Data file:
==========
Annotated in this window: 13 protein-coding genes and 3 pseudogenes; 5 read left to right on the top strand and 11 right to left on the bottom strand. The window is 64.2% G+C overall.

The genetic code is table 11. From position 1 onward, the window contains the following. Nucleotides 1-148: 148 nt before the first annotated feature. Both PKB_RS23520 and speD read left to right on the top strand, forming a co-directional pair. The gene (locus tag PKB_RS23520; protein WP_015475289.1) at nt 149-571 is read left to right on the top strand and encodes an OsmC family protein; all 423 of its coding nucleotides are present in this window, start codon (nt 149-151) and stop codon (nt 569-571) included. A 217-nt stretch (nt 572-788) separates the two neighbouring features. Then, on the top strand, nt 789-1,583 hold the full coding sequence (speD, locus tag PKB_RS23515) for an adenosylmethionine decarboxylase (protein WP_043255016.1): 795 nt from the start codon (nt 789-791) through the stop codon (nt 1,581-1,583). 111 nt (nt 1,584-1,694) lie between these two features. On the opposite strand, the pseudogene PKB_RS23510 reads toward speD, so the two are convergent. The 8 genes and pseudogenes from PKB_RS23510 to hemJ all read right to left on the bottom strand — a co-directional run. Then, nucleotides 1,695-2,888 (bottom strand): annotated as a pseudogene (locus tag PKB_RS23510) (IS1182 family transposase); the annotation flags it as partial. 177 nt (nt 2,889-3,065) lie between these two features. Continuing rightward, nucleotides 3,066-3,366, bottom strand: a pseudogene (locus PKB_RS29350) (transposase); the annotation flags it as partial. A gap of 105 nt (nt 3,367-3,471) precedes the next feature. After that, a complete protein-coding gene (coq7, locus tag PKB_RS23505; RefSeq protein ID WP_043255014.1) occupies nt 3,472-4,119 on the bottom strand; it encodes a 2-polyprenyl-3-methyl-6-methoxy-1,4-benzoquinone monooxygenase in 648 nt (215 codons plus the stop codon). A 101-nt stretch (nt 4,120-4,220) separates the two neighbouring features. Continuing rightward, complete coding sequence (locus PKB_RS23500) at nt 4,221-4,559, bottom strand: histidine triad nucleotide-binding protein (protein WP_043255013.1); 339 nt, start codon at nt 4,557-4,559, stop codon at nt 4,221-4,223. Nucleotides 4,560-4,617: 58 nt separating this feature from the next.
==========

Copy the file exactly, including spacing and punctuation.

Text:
Annotated in this window: 13 protein-coding genes and 3 pseudogenes; 5 read left to right on the top strand and 11 right to left on the bottom strand. The window is 64.2% G+C overall.

The genetic code is table 11. From position 1 onward, the window contains the following. Nucleotides 1-148: 148 nt before the first annotated feature. Both PKB_RS23520 and speD read left to right on the top strand, forming a co-directional pair. The gene (locus tag PKB_RS23520; protein WP_015475289.1) at nt 149-571 is read left to right on the top strand and encodes an OsmC family protein; all 423 of its coding nucleotides are present in this window, start codon (nt 149-151) and stop codon (nt 569-571) included. A 217-nt stretch (nt 572-788) separates the two neighbouring features. Then, on the top strand, nt 789-1,583 hold the full coding sequence (speD, locus tag PKB_RS23515) for an adenosylmethionine decarboxylase (protein WP_043255016.1): 795 nt from the start codon (nt 789-791) through the stop codon (nt 1,581-1,583). 111 nt (nt 1,584-1,694) lie between these two features. On the opposite strand, the pseudogene PKB_RS23510 reads toward speD, so the two are convergent. The 8 genes and pseudogenes from PKB_RS23510 to hemJ all read right to left on the bottom strand — a co-directional run. Then, nucleotides 1,695-2,888 (bottom strand): annotated as a pseudogene (locus tag PKB_RS23510) (IS1182 family transposase); the annotation flags it as partial. 177 nt (nt 2,889-3,065) lie between these two features. Continuing rightward, nucleotides 3,066-3,366, bottom strand: a pseudogene (locus PKB_RS29350) (transposase); the annotation flags it as partial. A gap of 105 nt (nt 3,367-3,471) precedes the next feature. After that, a complete protein-coding gene (coq7, locus tag PKB_RS23505; RefSeq protein ID WP_043255014.1) occupies nt 3,472-4,119 on the bottom strand; it encodes a 2-polyprenyl-3-methyl-6-methoxy-1,4-benzoquinone monooxygenase in 648 nt (215 codons plus the stop codon). A 101-nt stretch (nt 4,120-4,220) separates the two neighbouring features. Continuing rightward, complete coding sequence (locus PKB_RS23500) at nt 4,221-4,559, bottom strand: histidine triad nucleotide-binding protein (protein WP_043255013.1); 339 nt, start codon at nt 4,557-4,559, stop codon at nt 4,221-4,223. Nucleotides 4,560-4,617: 58 nt separating this feature from the next.